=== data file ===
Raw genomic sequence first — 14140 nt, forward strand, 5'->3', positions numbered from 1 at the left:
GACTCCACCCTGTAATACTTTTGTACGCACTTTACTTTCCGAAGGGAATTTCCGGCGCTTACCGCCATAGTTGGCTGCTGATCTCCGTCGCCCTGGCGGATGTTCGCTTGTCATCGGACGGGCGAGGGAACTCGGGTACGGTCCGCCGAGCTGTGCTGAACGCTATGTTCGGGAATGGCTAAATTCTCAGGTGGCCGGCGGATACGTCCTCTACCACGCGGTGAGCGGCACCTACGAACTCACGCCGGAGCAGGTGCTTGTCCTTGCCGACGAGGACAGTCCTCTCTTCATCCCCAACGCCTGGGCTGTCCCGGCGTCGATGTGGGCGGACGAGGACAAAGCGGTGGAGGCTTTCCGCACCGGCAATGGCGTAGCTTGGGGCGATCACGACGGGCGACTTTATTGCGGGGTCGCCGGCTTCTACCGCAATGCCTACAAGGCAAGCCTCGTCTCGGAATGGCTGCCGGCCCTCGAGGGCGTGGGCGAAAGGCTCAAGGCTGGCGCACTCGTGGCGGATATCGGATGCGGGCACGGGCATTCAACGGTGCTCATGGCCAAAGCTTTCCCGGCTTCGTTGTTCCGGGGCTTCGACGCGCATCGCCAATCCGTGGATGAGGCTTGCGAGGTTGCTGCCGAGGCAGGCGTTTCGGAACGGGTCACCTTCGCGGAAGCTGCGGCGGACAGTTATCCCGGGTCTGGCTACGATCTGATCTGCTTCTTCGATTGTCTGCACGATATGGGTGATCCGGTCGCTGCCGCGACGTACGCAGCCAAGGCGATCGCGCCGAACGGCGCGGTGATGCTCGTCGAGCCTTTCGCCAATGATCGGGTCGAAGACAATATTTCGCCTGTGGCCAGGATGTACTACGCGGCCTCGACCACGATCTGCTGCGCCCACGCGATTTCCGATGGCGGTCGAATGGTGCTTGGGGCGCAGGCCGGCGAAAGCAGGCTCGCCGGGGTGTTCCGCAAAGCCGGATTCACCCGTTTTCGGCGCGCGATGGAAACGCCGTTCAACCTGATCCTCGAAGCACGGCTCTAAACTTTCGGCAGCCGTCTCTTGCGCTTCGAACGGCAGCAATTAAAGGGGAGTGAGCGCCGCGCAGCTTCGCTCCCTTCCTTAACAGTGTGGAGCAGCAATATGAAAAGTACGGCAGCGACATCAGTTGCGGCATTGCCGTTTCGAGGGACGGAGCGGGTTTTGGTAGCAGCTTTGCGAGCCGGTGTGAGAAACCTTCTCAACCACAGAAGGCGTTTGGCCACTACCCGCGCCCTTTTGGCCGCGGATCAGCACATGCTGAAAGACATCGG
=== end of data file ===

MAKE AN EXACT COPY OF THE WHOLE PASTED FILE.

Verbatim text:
Raw genomic sequence first — 14140 nt, forward strand, 5'->3', positions numbered from 1 at the left:
GACTCCACCCTGTAATACTTTTGTACGCACTTTACTTTCCGAAGGGAATTTCCGGCGCTTACCGCCATAGTTGGCTGCTGATCTCCGTCGCCCTGGCGGATGTTCGCTTGTCATCGGACGGGCGAGGGAACTCGGGTACGGTCCGCCGAGCTGTGCTGAACGCTATGTTCGGGAATGGCTAAATTCTCAGGTGGCCGGCGGATACGTCCTCTACCACGCGGTGAGCGGCACCTACGAACTCACGCCGGAGCAGGTGCTTGTCCTTGCCGACGAGGACAGTCCTCTCTTCATCCCCAACGCCTGGGCTGTCCCGGCGTCGATGTGGGCGGACGAGGACAAAGCGGTGGAGGCTTTCCGCACCGGCAATGGCGTAGCTTGGGGCGATCACGACGGGCGACTTTATTGCGGGGTCGCCGGCTTCTACCGCAATGCCTACAAGGCAAGCCTCGTCTCGGAATGGCTGCCGGCCCTCGAGGGCGTGGGCGAAAGGCTCAAGGCTGGCGCACTCGTGGCGGATATCGGATGCGGGCACGGGCATTCAACGGTGCTCATGGCCAAAGCTTTCCCGGCTTCGTTGTTCCGGGGCTTCGACGCGCATCGCCAATCCGTGGATGAGGCTTGCGAGGTTGCTGCCGAGGCAGGCGTTTCGGAACGGGTCACCTTCGCGGAAGCTGCGGCGGACAGTTATCCCGGGTCTGGCTACGATCTGATCTGCTTCTTCGATTGTCTGCACGATATGGGTGATCCGGTCGCTGCCGCGACGTACGCAGCCAAGGCGATCGCGCCGAACGGCGCGGTGATGCTCGTCGAGCCTTTCGCCAATGATCGGGTCGAAGACAATATTTCGCCTGTGGCCAGGATGTACTACGCGGCCTCGACCACGATCTGCTGCGCCCACGCGATTTCCGATGGCGGTCGAATGGTGCTTGGGGCGCAGGCCGGCGAAAGCAGGCTCGCCGGGGTGTTCCGCAAAGCCGGATTCACCCGTTTTCGGCGCGCGATGGAAACGCCGTTCAACCTGATCCTCGAAGCACGGCTCTAAACTTTCGGCAGCCGTCTCTTGCGCTTCGAACGGCAGCAATTAAAGGGGAGTGAGCGCCGCGCAGCTTCGCTCCCTTCCTTAACAGTGTGGAGCAGCAATATGAAAAGTACGGCAGCGACATCAGTTGCGGCATTGCCGTTTCGAGGGACGGAGCGGGTTTTGGTAGCAGCTTTGCGAGCCGGTGTGAGAAACCTTCTCAACCACAGAAGGCGTTTGGCCACTACCCGCGCCCTTTTGGCCGCGGATCAGCACATGCTGAAAGACATCGG